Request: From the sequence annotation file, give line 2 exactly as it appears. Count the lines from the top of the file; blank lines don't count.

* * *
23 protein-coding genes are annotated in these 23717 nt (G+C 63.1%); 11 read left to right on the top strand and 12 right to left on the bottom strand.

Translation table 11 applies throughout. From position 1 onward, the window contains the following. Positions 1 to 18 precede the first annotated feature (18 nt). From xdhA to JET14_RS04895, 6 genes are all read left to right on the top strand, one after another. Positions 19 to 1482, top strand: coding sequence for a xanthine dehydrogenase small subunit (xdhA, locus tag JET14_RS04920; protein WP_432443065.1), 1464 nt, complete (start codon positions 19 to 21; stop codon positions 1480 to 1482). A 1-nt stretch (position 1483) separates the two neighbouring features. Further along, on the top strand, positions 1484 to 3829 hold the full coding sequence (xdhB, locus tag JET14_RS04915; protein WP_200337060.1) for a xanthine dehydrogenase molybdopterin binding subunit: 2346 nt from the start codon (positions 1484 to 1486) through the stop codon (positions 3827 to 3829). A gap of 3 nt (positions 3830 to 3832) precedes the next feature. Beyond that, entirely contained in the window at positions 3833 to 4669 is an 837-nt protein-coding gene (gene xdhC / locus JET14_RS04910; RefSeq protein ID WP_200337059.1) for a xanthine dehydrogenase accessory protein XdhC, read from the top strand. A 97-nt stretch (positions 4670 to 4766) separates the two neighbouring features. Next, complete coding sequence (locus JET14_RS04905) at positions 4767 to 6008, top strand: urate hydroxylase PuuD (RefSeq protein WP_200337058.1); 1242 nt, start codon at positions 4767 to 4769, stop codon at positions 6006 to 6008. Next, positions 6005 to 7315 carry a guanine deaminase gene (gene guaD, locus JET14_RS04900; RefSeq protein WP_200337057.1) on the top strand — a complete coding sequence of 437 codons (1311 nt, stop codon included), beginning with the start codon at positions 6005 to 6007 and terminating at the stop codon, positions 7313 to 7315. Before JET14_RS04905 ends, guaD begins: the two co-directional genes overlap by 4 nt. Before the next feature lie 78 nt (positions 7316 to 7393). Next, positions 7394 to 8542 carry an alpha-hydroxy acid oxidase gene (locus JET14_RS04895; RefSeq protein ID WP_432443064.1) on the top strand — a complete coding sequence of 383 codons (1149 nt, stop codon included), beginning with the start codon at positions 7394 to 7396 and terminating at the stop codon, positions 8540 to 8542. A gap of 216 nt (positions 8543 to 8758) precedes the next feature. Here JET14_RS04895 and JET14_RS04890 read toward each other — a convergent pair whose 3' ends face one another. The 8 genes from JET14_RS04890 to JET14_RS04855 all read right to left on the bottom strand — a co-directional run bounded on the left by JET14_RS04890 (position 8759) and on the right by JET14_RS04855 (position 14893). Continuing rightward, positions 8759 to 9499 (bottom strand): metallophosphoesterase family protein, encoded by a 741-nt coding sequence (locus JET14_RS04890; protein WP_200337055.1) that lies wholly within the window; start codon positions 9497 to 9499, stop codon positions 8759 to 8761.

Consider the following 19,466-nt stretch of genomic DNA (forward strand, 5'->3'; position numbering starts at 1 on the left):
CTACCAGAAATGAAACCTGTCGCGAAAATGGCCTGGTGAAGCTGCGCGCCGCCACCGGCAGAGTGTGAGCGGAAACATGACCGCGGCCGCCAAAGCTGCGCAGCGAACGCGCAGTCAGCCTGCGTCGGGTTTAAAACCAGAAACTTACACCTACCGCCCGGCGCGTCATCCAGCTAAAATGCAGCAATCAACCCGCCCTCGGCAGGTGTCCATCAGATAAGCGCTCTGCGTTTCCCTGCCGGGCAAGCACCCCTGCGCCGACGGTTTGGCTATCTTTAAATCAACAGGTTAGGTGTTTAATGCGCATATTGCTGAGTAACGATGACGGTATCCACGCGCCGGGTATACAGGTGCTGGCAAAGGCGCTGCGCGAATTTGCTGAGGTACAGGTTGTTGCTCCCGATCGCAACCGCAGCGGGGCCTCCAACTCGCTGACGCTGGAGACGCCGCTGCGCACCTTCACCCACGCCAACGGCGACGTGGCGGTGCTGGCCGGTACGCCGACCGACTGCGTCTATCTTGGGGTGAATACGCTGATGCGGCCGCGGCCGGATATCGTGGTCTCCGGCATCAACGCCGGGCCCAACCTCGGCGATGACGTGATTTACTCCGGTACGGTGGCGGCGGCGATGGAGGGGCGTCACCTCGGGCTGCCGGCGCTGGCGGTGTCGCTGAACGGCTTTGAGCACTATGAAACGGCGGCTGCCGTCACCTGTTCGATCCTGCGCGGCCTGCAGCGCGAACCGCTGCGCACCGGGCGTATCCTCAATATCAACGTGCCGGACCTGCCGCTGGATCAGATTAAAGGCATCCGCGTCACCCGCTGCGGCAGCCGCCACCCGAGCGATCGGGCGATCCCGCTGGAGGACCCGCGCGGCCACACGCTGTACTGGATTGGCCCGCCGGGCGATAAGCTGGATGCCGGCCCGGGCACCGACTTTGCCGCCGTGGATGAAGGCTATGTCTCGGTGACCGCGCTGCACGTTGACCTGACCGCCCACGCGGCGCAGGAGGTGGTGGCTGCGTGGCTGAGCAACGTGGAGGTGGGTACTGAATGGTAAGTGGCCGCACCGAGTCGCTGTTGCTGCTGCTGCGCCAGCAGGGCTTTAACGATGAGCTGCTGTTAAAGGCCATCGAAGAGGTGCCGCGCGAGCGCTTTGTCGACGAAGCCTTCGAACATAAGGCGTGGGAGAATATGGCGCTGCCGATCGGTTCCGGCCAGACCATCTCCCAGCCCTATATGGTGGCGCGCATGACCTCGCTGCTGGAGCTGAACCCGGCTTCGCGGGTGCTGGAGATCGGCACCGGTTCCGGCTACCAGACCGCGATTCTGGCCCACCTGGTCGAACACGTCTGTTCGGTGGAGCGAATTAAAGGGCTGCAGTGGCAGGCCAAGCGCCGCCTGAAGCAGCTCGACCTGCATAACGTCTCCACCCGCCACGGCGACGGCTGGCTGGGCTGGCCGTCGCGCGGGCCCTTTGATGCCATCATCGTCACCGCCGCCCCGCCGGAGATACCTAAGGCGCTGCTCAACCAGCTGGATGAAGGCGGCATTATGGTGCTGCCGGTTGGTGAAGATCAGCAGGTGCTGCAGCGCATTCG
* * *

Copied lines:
Translation table 11 applies throughout. From position 1 onward, the window contains the following. Positions 1 to 18 precede the first annotated feature (18 nt). From xdhA to JET14_RS04895, 6 genes are all read left to right on the top strand, one after another. Positions 19 to 1482, top strand: coding sequence for a xanthine dehydrogenase small subunit (xdhA, locus tag JET14_RS04920; protein WP_432443065.1), 1464 nt, complete (start codon positions 19 to 21; stop codon positions 1480 to 1482). A 1-nt stretch (position 1483) separates the two neighbouring features. Further along, on the top strand, positions 1484 to 3829 hold the full coding sequence (xdhB, locus tag JET14_RS04915; protein WP_200337060.1) for a xanthine dehydrogenase molybdopterin binding subunit: 2346 nt from the start codon (positions 1484 to 1486) through the stop codon (positions 3827 to 3829). A gap of 3 nt (positions 3830 to 3832) precedes the next feature. Beyond that, entirely contained in the window at positions 3833 to 4669 is an 837-nt protein-coding gene (gene xdhC / locus JET14_RS04910; RefSeq protein ID WP_200337059.1) for a xanthine dehydrogenase accessory protein XdhC, read from the top strand. A 97-nt stretch (positions 4670 to 4766) separates the two neighbouring features. Next, complete coding sequence (locus JET14_RS04905) at positions 4767 to 6008, top strand: urate hydroxylase PuuD (RefSeq protein WP_200337058.1); 1242 nt, start codon at positions 4767 to 4769, stop codon at positions 6006 to 6008. Next, positions 6005 to 7315 carry a guanine deaminase gene (gene guaD, locus JET14_RS04900; RefSeq protein WP_200337057.1) on the top strand — a complete coding sequence of 437 codons (1311 nt, stop codon included), beginning with the start codon at positions 6005 to 6007 and terminating at the stop codon, positions 7313 to 7315. Before JET14_RS04905 ends, guaD begins: the two co-directional genes overlap by 4 nt. Before the next feature lie 78 nt (positions 7316 to 7393). Next, positions 7394 to 8542 carry an alpha-hydroxy acid oxidase gene (locus JET14_RS04895; RefSeq protein ID WP_432443064.1) on the top strand — a complete coding sequence of 383 codons (1149 nt, stop codon included), beginning with the start codon at positions 7394 to 7396 and terminating at the stop codon, positions 8540 to 8542. A gap of 216 nt (positions 8543 to 8758) precedes the next feature. Here JET14_RS04895 and JET14_RS04890 read toward each other — a convergent pair whose 3' ends face one another. The 8 genes from JET14_RS04890 to JET14_RS04855 all read right to left on the bottom strand — a co-directional run bounded on the left by JET14_RS04890 (position 8759) and on the right by JET14_RS04855 (position 14893). Continuing rightward, positions 8759 to 9499 (bottom strand): metallophosphoesterase family protein, encoded by a 741-nt coding sequence (locus JET14_RS04890; protein WP_200337055.1) that lies wholly within the window; start codon positions 9497 to 9499, stop codon positions 8759 to 8761.